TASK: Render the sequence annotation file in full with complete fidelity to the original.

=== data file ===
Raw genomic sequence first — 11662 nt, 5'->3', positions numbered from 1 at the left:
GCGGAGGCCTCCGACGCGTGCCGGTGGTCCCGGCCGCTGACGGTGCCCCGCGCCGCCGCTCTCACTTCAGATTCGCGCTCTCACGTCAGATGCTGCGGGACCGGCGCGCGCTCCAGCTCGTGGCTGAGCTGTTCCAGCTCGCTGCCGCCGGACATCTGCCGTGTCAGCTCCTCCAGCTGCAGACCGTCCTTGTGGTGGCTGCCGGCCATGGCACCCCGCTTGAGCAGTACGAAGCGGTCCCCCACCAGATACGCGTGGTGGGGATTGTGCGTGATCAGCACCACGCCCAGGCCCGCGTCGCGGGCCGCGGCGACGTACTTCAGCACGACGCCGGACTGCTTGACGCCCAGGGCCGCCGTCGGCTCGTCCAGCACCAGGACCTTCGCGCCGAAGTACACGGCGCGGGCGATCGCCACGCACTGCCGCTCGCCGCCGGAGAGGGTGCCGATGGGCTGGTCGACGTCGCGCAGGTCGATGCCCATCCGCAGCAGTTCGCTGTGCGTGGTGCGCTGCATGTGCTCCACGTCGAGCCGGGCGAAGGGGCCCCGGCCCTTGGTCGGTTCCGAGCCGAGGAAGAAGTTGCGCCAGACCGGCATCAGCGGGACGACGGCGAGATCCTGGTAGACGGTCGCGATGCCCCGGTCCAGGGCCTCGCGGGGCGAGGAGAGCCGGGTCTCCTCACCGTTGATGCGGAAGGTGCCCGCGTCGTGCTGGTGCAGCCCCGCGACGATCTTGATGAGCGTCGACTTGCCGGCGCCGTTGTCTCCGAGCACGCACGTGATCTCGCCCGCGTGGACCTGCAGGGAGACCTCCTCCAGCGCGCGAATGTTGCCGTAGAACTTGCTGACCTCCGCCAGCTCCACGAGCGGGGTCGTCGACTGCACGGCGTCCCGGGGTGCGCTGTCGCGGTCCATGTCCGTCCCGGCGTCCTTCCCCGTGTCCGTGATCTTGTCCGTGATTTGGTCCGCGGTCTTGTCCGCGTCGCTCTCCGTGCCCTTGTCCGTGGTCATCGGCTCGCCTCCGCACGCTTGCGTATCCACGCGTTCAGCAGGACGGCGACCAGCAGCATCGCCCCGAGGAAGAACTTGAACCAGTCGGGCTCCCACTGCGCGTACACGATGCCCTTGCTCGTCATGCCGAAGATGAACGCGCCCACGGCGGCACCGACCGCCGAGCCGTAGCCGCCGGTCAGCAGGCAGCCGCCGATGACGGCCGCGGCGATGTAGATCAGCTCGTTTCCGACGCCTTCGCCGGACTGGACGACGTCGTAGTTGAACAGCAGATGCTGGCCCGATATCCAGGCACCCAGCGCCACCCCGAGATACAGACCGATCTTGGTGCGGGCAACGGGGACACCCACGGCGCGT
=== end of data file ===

Raw genomic sequence first — 11662 nt, 5'->3', positions numbered from 1 at the left:
GCGGAGGCCTCCGACGCGTGCCGGTGGTCCCGGCCGCTGACGGTGCCCCGCGCCGCCGCTCTCACTTCAGATTCGCGCTCTCACGTCAGATGCTGCGGGACCGGCGCGCGCTCCAGCTCGTGGCTGAGCTGTTCCAGCTCGCTGCCGCCGGACATCTGCCGTGTCAGCTCCTCCAGCTGCAGACCGTCCTTGTGGTGGCTGCCGGCCATGGCACCCCGCTTGAGCAGTACGAAGCGGTCCCCCACCAGATACGCGTGGTGGGGATTGTGCGTGATCAGCACCACGCCCAGGCCCGCGTCGCGGGCCGCGGCGACGTACTTCAGCACGACGCCGGACTGCTTGACGCCCAGGGCCGCCGTCGGCTCGTCCAGCACCAGGACCTTCGCGCCGAAGTACACGGCGCGGGCGATCGCCACGCACTGCCGCTCGCCGCCGGAGAGGGTGCCGATGGGCTGGTCGACGTCGCGCAGGTCGATGCCCATCCGCAGCAGTTCGCTGTGCGTGGTGCGCTGCATGTGCTCCACGTCGAGCCGGGCGAAGGGGCCCCGGCCCTTGGTCGGTTCCGAGCCGAGGAAGAAGTTGCGCCAGACCGGCATCAGCGGGACGACGGCGAGATCCTGGTAGACGGTCGCGATGCCCCGGTCCAGGGCCTCGCGGGGCGAGGAGAGCCGGGTCTCCTCACCGTTGATGCGGAAGGTGCCCGCGTCGTGCTGGTGCAGCCCCGCGACGATCTTGATGAGCGTCGACTTGCCGGCGCCGTTGTCTCCGAGCACGCACGTGATCTCGCCCGCGTGGACCTGCAGGGAGACCTCCTCCAGCGCGCGAATGTTGCCGTAGAACTTGCTGACCTCCGCCAGCTCCACGAGCGGGGTCGTCGACTGCACGGCGTCCCGGGGTGCGCTGTCGCGGTCCATGTCCGTCCCGGCGTCCTTCCCCGTGTCCGTGATCTTGTCCGTGATTTGGTCCGCGGTCTTGTCCGCGTCGCTCTCCGTGCCCTTGTCCGTGGTCATCGGCTCGCCTCCGCACGCTTGCGTATCCACGCGTTCAGCAGGACGGCGACCAGCAGCATCGCCCCGAGGAAGAACTTGAACCAGTCGGGCTCCCACTGCGCGTACACGATGCCCTTGCTCGTCATGCCGAAGATGAACGCGCCCACGGCGGCACCGACCGCCGAGCCGTAGCCGCCGGTCAGCAGGCAGCCGCCGATGACGGCCGCGGCGATGTAGATCAGCTCGTTTCCGACGCCTTCGCCGGACTGGACGACGTCGTAGTTGAACAGCAGATGCTGGCCCGATATCCAGGCACCCAGCGCCACCCCGAGATACAGACCGATCTTGGTGCGGGCAACGGGGACACCCACGGCGCGT